E46 -

Aaron, Trevor, and David Boaz answer listener questions including the classic: “If libertarianism is so great, where are all the libertarian countries?”

Hosts
Aaron Ross Powell
Director and Editor
Trevor Burrus
Research Fellow, Constitutional Studies
Guests

David Boaz is the executive vice president of the Cato Institute and has played a key role in the development of the Cato Institute and the libertarian movement. He is the author of The Libertarian Mind: A Manifesto for Freedom and the editor of The Libertarian Reader.

Boaz is a provocative commentator and a leading authority on domestic issues such as education choice, drug legalization, the growth of government, and the rise of libertarianism. Boaz is the former editor of New Guard magazine and was executive director of the Council for a Competitive Economy prior to joining Cato in 1981. The earlier edition of The Libertarian Mind, titled Libertarianism: A Primer, was described by the Los Angeles Times as “a well‐​researched manifesto of libertarian ideas.” His other books include The Politics of Freedom and the Cato Handbook for Policymakers.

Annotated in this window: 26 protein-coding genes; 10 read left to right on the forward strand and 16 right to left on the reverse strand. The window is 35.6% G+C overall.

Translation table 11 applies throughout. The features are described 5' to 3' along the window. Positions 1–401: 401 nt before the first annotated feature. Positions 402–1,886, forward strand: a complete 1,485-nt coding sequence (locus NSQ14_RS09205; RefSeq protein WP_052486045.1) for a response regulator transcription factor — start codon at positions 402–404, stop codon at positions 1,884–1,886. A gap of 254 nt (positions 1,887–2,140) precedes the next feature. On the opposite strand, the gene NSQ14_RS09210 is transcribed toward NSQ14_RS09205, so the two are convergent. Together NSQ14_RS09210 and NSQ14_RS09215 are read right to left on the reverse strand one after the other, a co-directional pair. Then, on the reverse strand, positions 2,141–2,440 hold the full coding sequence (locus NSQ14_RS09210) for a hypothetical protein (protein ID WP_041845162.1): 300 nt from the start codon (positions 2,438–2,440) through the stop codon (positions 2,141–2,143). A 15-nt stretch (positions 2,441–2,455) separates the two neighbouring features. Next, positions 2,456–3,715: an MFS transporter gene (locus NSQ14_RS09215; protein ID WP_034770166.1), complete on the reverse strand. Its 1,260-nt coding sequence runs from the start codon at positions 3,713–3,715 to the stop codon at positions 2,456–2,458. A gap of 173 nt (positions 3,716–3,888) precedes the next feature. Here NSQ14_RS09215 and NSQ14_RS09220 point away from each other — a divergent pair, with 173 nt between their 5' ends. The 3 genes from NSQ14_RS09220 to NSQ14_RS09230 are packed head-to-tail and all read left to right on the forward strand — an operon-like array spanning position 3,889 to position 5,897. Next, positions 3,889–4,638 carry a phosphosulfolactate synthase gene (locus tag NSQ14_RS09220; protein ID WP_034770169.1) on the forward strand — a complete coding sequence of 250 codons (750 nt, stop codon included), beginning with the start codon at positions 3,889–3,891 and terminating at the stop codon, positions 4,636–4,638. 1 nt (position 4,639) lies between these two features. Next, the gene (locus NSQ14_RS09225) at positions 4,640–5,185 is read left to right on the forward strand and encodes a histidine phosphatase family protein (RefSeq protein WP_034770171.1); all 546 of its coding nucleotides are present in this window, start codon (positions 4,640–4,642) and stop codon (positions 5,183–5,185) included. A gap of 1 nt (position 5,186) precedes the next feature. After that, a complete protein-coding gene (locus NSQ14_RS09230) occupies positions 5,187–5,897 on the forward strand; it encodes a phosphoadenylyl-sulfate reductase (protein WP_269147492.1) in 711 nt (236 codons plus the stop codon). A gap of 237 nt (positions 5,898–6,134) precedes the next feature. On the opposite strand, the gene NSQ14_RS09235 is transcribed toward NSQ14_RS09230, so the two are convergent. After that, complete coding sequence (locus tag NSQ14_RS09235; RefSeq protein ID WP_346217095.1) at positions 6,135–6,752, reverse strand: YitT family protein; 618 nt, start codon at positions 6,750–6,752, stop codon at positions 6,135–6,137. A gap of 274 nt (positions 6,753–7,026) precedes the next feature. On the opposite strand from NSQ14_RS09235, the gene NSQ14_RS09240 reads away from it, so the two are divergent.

His articles have been published in the Wall Street Journal, the New York Times, the Washington Post, the Los Angeles Times, National Review, and Slate, and he wrote the entry on libertarianism for Encyclopedia Britannica. Finally he is a frequent guest on national television and radio shows.

Aaron Powell and Trevor Burrus tackle listener questions in this episode, including a few perennial classics: If libertarianism is so great, where are all the libertarian countries? Why can’t libertarians, conservatives, and liberals all come together to “make it work” in Washington? How can access to education be guaranteed if the American education system is privatized? And what happens to people who “fall through the cracks” in a libertarian society without a government‐​provided social safety net?

Aaron and Trevor are also joined by David Boaz, the executive vice president of the Cato Institute.

Show Notes and Further Reading

David Boaz, Libertarianism: A Primer (book)

Salon, “The question libertarians just can’t answer” (article)

The Guardian, “YA dystopias teach children to submit to the free market, not fight authority” (article)

Harvey Silverglate, Three Felonies A Day: How the Feds Target the Innocent (book)

Jon Osborne, Miss Liberty’s Guide to Film and Video (book)

Ira Levin, This Perfect Day (book)

Terry Gilliam, Brazil (movie)

Ivan Reitman, Ghostbusters (movie)

Joss Whedon, Serenity (movie)